Here’s what I wish I had known, and what you can do to prevent it from happening to you.
As I write this, it’s the night before Mother’s Day, a day I dread each year.
I dread it because my wife — the mother of my 6-year-old daughter — is gone.
Each year, I fight back tears as my daughter lies in my bed asking questions about why her mommy is in heaven. It’s a question that, quite frankly, offers no sensible answer for a child. She can’t wrap her head around it.
Nighttime is usually full of fear for my beautiful daughter Adriana. It’s the time of day that she’s not a normal 6 year old.
Every night, after tickle attacks and belly laughs, Adriana complains of a stomachache, sore throat, or headache. She becomes restless and her breathing becomes heavy. The symptoms she’s experiencing are from anxiety.
Adriana lost so much at such a young age. Her mom died when she was just 5 1/2 weeks old. Going to school each day, seeing other parents, and hearing teachers refer to moms at home are all constant reminders of what she doesn’t have.
My daughter fears losing me, and all the other adults in her life. She’s afraid that she’ll be all alone in this world — a child fending for herself, missing everyone she loves. While this fear might be irrational for most kids, it’s very real for her.
But this year, for the first time ever, my daughter quietly said, “I don’t feel scared anymore. I feel more relaxed than I’ve ever felt.” My heart fluttered. I asked her why she felt so calm.
“My heart is full of love and joy tonight. You see, Daddy, when people are sad it’s because their heart is too small to hold lots of love and joy. The only way to make others’ hearts bigger is to give them some of yours.”
On August 30, 2013, my beautiful, healthy, and smart daughter Adriana was born. My wife and I were both 30 years old and had everything a young couple could dream of in this world. We felt invincible and unstoppable.
Together we had a connection that brought out the best in each other. Our love gave us the courage to step out of our comfort zones and grow as people and professionals.
We had a once-in-a-lifetime kind of love — a love that never dies.
On October 8, 2013 our perfect world changed forever. On that October morning, I awoke to find my wife Alexis lifeless in our basement. It’s a sight that still sucks the air out of my lungs.
Our daughter’s birth
It all started with a term I had never heard: traumatic birth.
In our case, Adriana came into the world in a code blue birth with no doctor in the room.
Just 12 minutes prior to Adriana’s arrival, my wife was screaming that she needed to start pushing. The doctor matter-of-factly dismissed her; there were other births that were a higher priority than ours. We were told that since Alexis was a first-time mother, it would be at least 2 more hours.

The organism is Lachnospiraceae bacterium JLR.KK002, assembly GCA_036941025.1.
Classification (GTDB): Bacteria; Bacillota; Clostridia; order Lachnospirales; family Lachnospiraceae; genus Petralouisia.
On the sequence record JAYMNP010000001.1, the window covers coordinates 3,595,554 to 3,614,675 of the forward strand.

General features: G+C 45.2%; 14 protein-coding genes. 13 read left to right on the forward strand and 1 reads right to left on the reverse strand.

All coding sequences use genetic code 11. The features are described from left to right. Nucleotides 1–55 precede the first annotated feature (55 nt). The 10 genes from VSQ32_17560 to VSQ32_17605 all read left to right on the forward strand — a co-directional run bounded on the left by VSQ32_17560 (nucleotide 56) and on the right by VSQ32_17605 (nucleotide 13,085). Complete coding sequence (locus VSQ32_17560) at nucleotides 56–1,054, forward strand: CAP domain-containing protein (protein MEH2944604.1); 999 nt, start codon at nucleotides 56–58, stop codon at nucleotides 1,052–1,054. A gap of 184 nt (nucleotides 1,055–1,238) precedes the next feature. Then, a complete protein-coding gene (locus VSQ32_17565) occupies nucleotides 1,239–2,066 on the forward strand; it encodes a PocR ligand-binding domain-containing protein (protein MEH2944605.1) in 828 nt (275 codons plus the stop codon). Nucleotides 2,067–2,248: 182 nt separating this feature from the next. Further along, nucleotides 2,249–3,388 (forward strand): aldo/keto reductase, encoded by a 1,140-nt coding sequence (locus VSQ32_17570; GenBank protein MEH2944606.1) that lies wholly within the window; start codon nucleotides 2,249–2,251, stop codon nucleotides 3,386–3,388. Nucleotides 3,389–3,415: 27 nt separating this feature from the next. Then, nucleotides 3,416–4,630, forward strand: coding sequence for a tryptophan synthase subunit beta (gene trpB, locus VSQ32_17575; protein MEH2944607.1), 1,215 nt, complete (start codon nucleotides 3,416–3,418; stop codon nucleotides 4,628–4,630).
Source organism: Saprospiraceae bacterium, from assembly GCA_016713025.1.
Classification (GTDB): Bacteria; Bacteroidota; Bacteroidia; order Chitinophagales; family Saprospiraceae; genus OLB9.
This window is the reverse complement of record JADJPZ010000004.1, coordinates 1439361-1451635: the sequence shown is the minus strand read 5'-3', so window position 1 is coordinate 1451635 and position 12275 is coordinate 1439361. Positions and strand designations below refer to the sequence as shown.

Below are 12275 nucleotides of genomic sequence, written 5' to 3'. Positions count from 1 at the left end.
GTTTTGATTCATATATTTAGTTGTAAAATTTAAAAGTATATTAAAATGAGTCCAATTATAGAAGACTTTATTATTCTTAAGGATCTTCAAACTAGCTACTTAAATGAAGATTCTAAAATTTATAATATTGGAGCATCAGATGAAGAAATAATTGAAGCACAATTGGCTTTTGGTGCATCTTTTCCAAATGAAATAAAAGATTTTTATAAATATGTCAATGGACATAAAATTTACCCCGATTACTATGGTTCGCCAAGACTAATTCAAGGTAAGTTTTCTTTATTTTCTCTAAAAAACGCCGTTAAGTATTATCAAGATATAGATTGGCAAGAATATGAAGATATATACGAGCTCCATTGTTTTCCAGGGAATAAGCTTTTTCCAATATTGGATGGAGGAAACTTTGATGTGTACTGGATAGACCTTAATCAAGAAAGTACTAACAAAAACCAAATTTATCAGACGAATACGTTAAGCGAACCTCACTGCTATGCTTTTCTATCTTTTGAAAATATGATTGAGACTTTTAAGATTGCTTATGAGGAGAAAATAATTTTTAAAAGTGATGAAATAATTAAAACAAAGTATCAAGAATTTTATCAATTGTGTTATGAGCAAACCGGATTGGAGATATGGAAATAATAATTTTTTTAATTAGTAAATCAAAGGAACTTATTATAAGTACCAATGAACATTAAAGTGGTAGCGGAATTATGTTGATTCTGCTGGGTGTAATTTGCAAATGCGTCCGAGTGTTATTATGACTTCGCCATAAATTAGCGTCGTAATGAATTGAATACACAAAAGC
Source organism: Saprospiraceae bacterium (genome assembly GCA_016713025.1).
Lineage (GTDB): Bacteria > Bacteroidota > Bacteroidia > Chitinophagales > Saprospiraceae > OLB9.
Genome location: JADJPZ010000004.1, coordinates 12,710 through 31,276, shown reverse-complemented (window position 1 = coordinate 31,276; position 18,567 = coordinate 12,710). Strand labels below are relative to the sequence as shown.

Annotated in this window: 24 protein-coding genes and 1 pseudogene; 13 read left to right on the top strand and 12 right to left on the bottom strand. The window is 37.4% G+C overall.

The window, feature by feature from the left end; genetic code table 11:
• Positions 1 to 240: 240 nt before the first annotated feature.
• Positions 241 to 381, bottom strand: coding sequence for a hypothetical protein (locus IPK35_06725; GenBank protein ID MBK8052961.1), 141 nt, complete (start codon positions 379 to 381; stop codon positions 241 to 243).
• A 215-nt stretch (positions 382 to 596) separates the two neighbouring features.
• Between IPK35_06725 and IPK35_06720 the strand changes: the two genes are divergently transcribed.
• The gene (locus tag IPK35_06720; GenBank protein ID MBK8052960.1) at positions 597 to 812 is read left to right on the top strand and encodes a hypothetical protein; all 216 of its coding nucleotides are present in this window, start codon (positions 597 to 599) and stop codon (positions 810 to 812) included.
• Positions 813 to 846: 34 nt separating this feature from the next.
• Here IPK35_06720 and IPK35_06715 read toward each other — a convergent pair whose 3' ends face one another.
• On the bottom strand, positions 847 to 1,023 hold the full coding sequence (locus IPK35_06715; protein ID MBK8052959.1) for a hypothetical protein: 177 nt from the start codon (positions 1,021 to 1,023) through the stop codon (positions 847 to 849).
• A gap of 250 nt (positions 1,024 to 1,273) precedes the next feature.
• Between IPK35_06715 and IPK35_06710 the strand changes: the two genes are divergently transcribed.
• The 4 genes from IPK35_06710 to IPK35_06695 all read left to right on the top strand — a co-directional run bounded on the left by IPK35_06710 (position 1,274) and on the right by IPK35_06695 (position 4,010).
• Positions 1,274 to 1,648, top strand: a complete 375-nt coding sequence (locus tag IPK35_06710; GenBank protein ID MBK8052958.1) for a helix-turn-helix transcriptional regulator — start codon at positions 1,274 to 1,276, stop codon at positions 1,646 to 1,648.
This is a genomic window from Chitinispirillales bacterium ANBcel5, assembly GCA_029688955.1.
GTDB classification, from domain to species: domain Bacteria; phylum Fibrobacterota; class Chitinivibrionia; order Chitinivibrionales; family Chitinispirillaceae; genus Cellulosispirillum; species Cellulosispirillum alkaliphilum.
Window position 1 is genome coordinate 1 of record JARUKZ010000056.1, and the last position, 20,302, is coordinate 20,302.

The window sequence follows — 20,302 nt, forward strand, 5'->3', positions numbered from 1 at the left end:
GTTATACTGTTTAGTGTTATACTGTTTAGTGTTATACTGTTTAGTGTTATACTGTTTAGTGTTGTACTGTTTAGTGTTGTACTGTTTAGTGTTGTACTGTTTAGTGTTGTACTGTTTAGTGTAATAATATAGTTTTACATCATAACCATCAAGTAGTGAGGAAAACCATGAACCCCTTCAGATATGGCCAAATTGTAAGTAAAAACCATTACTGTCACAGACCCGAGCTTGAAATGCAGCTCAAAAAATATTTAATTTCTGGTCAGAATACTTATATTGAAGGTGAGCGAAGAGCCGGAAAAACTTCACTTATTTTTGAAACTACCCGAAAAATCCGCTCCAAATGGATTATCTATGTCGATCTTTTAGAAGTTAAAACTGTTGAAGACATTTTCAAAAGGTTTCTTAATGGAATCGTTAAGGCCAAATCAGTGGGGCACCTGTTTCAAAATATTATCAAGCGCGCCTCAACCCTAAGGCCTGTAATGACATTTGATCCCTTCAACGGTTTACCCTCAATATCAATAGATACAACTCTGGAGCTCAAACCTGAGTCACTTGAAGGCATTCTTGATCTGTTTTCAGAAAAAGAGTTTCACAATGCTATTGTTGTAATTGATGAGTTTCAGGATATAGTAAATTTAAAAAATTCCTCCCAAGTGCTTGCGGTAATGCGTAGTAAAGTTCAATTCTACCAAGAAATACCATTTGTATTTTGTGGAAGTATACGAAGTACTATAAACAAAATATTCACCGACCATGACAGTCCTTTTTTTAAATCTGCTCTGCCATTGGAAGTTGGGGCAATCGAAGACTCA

Twelve minutes later, Adriana was coming, fast and furious. I remember the panic like it was yesterday. The only nurse in the room told me to grab one leg while she grabbed the other, and started coaching Alexis in breathing exercises.
Alexis and I stared at each other in fear, wondering when a doctor would arrive. In the midst of the screaming and pushing we realized something was wrong. The baby was stuck. She had no slack — the umbilical cord was wrapped around her neck.
The nurse tried to remain calm but soon screamed for somebody, anybody, to find scissors and cut the cord. Lights were flashing and alarms were blasting. Finally, what seemed like a dozen or more doctors rushed into the room.
I’ll never forget looking at my daughter’s blue body, anxiously waiting to hear a cry or a gasp for air. When that cry finally came, it was a relief unlike anything I can explain.
I looked at Alexis, exhausted and scared, and knew something was wrong. The thing that made her so special was gone. Her energy had been sucked away and replaced with confusion and self-doubt.
Little did I know what the next 5 1/2 weeks would be like.
The first weeks home
The first sign that told me there was something wrong came about 2 1/2 weeks postpartum. Alexis had been struggling with debilitating anxiety and called her OB-GYN to express her worries.
They referred Alexis to a licensed clinical social worker with a masters in psychology. In her first appointment, Alexis was diagnosed with post-traumatic stress disorder (PTSD) from the delivery.
PTSD led Alexis to believe that her very first act of motherhood was hurting her child. She believed that Adriana had brain damage and it was her fault because she couldn’t wait the 2 hours the doctor said.
Alexis was so convinced that Adriana had brain damage that we had neurological testing done. The testing proved Adriana was fine. Alexis refused to believe it.
The next two weeks can only be described as complete and utter chaos.
It was 13 sleepless nights with a baby that cried incessantly. Meanwhile, I watched my wife’s depression spiral out of control so quickly it’s hard to put into words.
Each day started the same. We called crisis centers, hospitals, her OB-GYN, our pediatrician… anybody that would listen, to try to get help. Alexis, unlike most women, did not suffer in silence. She knew she was in trouble.
We asked for help 7 times in the last 13 days of her life. At each and every appointment, Alexis filled out screening questionnaires. Each time, we left with nothing — no resources, no information to seek help, and no hope.